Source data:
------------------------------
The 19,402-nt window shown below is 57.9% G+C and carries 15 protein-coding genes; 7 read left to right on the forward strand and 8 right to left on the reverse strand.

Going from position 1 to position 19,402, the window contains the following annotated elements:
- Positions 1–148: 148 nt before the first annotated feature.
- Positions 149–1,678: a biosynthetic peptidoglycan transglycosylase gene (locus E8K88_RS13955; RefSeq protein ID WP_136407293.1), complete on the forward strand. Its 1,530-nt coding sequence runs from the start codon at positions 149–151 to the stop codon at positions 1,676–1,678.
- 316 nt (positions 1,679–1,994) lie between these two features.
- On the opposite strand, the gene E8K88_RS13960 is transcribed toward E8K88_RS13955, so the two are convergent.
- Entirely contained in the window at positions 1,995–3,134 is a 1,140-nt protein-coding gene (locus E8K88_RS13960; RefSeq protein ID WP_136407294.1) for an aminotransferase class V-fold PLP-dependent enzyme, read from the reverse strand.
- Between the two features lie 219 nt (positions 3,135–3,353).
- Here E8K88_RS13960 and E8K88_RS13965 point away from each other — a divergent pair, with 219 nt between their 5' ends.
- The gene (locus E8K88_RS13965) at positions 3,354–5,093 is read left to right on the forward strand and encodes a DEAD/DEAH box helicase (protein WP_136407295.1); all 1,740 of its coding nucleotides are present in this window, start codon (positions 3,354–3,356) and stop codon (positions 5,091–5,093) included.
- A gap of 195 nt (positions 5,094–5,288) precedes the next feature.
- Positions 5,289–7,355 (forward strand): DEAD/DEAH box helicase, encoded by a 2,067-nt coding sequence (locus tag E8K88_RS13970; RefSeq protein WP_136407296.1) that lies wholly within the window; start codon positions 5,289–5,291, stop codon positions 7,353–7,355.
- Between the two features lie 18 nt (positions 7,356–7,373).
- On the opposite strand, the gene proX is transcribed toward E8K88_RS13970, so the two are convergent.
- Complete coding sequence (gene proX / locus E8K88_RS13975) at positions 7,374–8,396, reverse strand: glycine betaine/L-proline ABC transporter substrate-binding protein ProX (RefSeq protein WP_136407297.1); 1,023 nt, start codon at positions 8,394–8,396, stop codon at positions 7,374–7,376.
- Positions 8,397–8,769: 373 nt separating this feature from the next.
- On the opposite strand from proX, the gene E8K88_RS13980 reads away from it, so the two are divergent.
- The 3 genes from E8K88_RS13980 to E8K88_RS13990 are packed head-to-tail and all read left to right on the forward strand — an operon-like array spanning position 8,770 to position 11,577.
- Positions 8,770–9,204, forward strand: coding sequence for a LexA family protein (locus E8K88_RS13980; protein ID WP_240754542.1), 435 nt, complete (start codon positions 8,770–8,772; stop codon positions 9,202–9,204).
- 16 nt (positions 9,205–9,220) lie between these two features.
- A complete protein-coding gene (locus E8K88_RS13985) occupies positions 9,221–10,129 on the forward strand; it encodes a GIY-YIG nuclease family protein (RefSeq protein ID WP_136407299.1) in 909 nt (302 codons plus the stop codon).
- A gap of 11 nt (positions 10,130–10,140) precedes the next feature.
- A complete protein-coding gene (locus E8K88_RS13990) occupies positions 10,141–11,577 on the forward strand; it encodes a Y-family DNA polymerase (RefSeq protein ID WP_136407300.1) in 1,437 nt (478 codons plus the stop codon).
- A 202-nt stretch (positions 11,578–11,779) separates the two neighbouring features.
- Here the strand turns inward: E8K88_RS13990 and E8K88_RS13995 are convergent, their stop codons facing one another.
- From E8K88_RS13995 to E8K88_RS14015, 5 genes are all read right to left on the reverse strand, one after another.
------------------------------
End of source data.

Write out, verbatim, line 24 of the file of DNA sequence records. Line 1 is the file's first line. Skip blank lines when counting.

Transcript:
- A 202-nt stretch (positions 11,578–11,779) separates the two neighbouring features.